Figure 1: Singapore’s 2011 Concept Plan (Urban Redevelopment Authority, 2016)

Certainly, from an objective perspective Singapore functions well – it’s the definition of a “liveable city”. Its geographic context has inevitably influenced the way in which the city has been shifted and evolved over time, the city’s success leveraged by the placement of industrial centres, amenities and infrastructure which allowed for strong population growth while retaining the economic benefits of the industrial sector. While it does lack the land resources of other nations, the designed layout of the city-state has allowed for an economy that thrives on the global market, while still being able to retain its own economy through industry as well.

While meticulous city planning has given Singapore the title of being one of the most liveable cities in Asia (Chua 2014), there’s a constant tension due to the gentrification resulting from high economic growth, and the loss of important cultural values and heritage creating a generational divide in the population. If Singapore wishes to cultivate its identity as such a global and liveable metropolis, it must conserve this cultural heritage, Kallidaikurichi, & Yuen (2014) stating that “Cultural heritage conservation can be an effective antidote the increasing ‘globalising sameness’ that is engulfing many cities in Asia.”. Through having a more homogenous relationship between generations, perhaps the city-state would open up a new channel for communication reinvigorate the desire for the younger generation to engage with its rich past. However, the class divide within the state prevents this, with much of the social and economic imbalances being hidden by the “visual homogeneity of the physical environment of public housing estates” (Beng Huat 2011).

While designed to fulfil the aspiration of being a prosperous economic state, Singapore is still a flawed model. The class divide and neglect of the aged perpetuated by the image of Singapore being a “modern metropolis” means that, without intervention, the cultural fabric of the city state will begin to fray. Therefore, the design of the city itself must respond to the social and cultural heritage underpinning its rich multicultural foundations, rather than disregarding it in favour of gentrification and economic growth.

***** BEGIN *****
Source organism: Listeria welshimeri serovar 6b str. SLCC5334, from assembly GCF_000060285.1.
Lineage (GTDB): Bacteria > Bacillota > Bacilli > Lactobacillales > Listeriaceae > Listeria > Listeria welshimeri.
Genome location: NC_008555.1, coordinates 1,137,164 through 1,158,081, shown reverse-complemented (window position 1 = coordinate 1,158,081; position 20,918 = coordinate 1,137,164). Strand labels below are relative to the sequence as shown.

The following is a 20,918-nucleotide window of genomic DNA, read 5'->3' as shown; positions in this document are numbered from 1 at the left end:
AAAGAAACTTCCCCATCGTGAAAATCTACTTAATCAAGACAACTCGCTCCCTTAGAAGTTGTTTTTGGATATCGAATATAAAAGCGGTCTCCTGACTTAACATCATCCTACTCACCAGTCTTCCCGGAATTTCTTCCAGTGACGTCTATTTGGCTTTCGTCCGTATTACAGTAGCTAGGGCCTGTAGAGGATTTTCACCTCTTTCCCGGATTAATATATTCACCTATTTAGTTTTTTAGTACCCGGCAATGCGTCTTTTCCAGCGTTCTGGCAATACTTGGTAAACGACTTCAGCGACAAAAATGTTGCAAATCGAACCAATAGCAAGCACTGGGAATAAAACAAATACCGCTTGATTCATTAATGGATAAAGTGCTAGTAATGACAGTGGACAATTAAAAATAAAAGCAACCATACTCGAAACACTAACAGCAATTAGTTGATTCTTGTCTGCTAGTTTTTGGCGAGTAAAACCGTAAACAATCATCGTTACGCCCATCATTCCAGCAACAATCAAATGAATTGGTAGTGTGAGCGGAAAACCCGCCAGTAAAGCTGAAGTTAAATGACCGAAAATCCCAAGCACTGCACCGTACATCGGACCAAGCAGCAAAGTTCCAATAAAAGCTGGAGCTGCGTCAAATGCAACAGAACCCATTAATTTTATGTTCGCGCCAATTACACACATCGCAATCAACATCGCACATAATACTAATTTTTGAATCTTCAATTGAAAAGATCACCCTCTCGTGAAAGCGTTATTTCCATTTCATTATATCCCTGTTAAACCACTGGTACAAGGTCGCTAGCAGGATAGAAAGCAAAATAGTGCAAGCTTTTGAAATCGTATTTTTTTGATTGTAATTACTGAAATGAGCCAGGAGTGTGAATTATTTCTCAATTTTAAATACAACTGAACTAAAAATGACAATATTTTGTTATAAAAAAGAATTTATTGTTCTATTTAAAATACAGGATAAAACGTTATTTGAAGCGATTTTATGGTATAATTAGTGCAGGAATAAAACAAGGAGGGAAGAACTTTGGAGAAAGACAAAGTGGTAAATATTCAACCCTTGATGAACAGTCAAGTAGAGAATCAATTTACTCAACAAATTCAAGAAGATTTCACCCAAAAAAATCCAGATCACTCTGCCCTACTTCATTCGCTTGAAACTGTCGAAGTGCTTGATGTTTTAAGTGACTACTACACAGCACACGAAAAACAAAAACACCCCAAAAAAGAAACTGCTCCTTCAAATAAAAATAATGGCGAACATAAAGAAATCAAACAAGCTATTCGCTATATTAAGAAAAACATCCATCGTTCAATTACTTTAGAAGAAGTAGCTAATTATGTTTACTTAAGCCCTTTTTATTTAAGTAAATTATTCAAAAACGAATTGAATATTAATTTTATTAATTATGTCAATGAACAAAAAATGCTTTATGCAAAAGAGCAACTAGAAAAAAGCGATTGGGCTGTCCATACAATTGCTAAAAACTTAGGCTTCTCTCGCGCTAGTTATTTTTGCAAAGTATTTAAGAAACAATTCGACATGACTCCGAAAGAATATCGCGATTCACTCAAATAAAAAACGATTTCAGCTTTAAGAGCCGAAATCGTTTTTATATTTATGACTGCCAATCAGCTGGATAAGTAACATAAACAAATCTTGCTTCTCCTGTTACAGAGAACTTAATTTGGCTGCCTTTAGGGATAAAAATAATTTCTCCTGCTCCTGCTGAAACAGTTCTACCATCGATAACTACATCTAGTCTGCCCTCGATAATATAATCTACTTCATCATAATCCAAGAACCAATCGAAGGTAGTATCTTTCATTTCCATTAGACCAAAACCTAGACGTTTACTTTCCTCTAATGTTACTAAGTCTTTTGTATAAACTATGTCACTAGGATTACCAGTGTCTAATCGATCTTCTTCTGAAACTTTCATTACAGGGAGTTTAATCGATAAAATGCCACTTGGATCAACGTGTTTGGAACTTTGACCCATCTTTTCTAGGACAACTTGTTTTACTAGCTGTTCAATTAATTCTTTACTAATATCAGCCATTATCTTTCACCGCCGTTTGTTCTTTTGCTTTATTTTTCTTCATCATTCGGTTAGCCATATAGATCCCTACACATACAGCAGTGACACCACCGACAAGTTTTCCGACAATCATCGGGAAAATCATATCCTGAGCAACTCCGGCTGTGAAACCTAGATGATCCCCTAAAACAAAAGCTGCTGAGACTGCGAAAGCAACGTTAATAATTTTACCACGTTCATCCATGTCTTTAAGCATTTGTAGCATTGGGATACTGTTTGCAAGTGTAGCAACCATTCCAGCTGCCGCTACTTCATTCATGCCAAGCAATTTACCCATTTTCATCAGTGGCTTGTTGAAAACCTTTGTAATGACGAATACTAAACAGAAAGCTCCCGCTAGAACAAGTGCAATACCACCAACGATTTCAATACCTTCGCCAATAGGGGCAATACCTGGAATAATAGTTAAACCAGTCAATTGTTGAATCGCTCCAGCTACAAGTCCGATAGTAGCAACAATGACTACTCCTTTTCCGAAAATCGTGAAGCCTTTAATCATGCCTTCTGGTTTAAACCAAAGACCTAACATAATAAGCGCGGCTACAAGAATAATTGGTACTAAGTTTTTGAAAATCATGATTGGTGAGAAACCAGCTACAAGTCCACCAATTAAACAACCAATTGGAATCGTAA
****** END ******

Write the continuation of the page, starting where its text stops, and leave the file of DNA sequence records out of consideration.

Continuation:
Reference List:

Beng Huat C. 2011, ‘Singapore as a Model: Planning Innovation, Knowledge Experts’, in Ong A. & Roy A. (eds), Worlding Cities: Asian Experiments and the Art of Beling Global, Blackwell Publishing Limited, Hoboken, pp. 27-54

Chew, V. 2009, History of Urban Planning in Singapore, National Library Board, Singapore, viewed 20 January 2017 <http://eresources.nlb.gov.sg/infopedia/articles/SIP_1564_2009-09-08.html>

Chua, G. 2014, Singapore is ‘fourth most liveable city’ in Asia, The Straits Times, viewed 20 January 2017 <http://www.straitstimes.com/singapore/singapore-is-fourth-most-liveable-city-in-asia>

Kallidaikurichi, S. & Yuen, B. (eds) 2014, Developing Living Cities: From Analysis to Action, World Scientific Publishing Co., Singapore

Urban Redevelopment Authority 2016, Concept Plan 2011 and Mnd’s Land Use Plan, 21 January 2017 <https://www.ura.gov.sg/uol/concept-plan.aspx?p1=View-Concept-Plan&p2=Land-Use-Plan-2013>

World Architecture Festival 2016, WAF Podcast – Liu Thai Ker (Senior Director – RSP)¸ audio podcast, viewed 20 January 2017 <https://soundcloud.com/waf-podcast/waf-podcast-liu-thai-ker-senior-director-rsp>